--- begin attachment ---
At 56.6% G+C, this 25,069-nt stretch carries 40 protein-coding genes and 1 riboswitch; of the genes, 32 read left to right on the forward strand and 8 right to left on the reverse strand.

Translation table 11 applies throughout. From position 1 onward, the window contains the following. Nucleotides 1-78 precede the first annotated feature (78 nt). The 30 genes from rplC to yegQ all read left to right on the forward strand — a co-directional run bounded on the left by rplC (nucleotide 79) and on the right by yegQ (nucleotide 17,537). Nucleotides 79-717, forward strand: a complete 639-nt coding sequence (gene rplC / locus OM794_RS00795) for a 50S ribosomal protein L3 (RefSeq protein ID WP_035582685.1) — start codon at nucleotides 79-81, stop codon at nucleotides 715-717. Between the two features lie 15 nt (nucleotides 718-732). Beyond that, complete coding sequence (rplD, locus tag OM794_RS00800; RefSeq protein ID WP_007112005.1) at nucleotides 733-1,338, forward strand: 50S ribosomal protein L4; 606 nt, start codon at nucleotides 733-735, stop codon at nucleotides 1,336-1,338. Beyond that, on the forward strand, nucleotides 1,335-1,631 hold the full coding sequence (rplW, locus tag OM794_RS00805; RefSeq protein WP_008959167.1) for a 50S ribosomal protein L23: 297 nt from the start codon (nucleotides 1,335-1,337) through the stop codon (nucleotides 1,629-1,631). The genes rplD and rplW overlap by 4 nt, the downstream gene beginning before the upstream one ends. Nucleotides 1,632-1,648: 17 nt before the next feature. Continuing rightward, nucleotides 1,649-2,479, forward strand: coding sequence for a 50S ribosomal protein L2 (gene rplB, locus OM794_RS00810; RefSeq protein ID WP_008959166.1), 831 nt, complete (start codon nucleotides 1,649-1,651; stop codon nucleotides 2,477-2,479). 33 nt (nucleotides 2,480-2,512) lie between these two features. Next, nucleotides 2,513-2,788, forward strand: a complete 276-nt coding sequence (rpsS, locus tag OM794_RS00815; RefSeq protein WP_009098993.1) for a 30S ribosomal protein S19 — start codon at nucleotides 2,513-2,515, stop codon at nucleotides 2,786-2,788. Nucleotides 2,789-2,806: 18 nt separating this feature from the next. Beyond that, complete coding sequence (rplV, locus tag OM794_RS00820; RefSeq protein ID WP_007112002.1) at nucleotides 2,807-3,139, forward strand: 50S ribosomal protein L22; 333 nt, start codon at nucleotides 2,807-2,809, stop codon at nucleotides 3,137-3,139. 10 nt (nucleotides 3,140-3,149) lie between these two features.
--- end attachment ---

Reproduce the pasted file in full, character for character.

At 56.6% G+C, this 25,069-nt stretch carries 40 protein-coding genes and 1 riboswitch; of the genes, 32 read left to right on the forward strand and 8 right to left on the reverse strand.

Translation table 11 applies throughout. From position 1 onward, the window contains the following. Nucleotides 1-78 precede the first annotated feature (78 nt). The 30 genes from rplC to yegQ all read left to right on the forward strand — a co-directional run bounded on the left by rplC (nucleotide 79) and on the right by yegQ (nucleotide 17,537). Nucleotides 79-717, forward strand: a complete 639-nt coding sequence (gene rplC / locus OM794_RS00795) for a 50S ribosomal protein L3 (RefSeq protein ID WP_035582685.1) — start codon at nucleotides 79-81, stop codon at nucleotides 715-717. Between the two features lie 15 nt (nucleotides 718-732). Beyond that, complete coding sequence (rplD, locus tag OM794_RS00800; RefSeq protein ID WP_007112005.1) at nucleotides 733-1,338, forward strand: 50S ribosomal protein L4; 606 nt, start codon at nucleotides 733-735, stop codon at nucleotides 1,336-1,338. Beyond that, on the forward strand, nucleotides 1,335-1,631 hold the full coding sequence (rplW, locus tag OM794_RS00805; RefSeq protein WP_008959167.1) for a 50S ribosomal protein L23: 297 nt from the start codon (nucleotides 1,335-1,337) through the stop codon (nucleotides 1,629-1,631). The genes rplD and rplW overlap by 4 nt, the downstream gene beginning before the upstream one ends. Nucleotides 1,632-1,648: 17 nt before the next feature. Continuing rightward, nucleotides 1,649-2,479, forward strand: coding sequence for a 50S ribosomal protein L2 (gene rplB, locus OM794_RS00810; RefSeq protein ID WP_008959166.1), 831 nt, complete (start codon nucleotides 1,649-1,651; stop codon nucleotides 2,477-2,479). 33 nt (nucleotides 2,480-2,512) lie between these two features. Next, nucleotides 2,513-2,788, forward strand: a complete 276-nt coding sequence (rpsS, locus tag OM794_RS00815; RefSeq protein WP_009098993.1) for a 30S ribosomal protein S19 — start codon at nucleotides 2,513-2,515, stop codon at nucleotides 2,786-2,788. Nucleotides 2,789-2,806: 18 nt separating this feature from the next. Beyond that, complete coding sequence (rplV, locus tag OM794_RS00820; RefSeq protein ID WP_007112002.1) at nucleotides 2,807-3,139, forward strand: 50S ribosomal protein L22; 333 nt, start codon at nucleotides 2,807-2,809, stop codon at nucleotides 3,137-3,139. 10 nt (nucleotides 3,140-3,149) lie between these two features.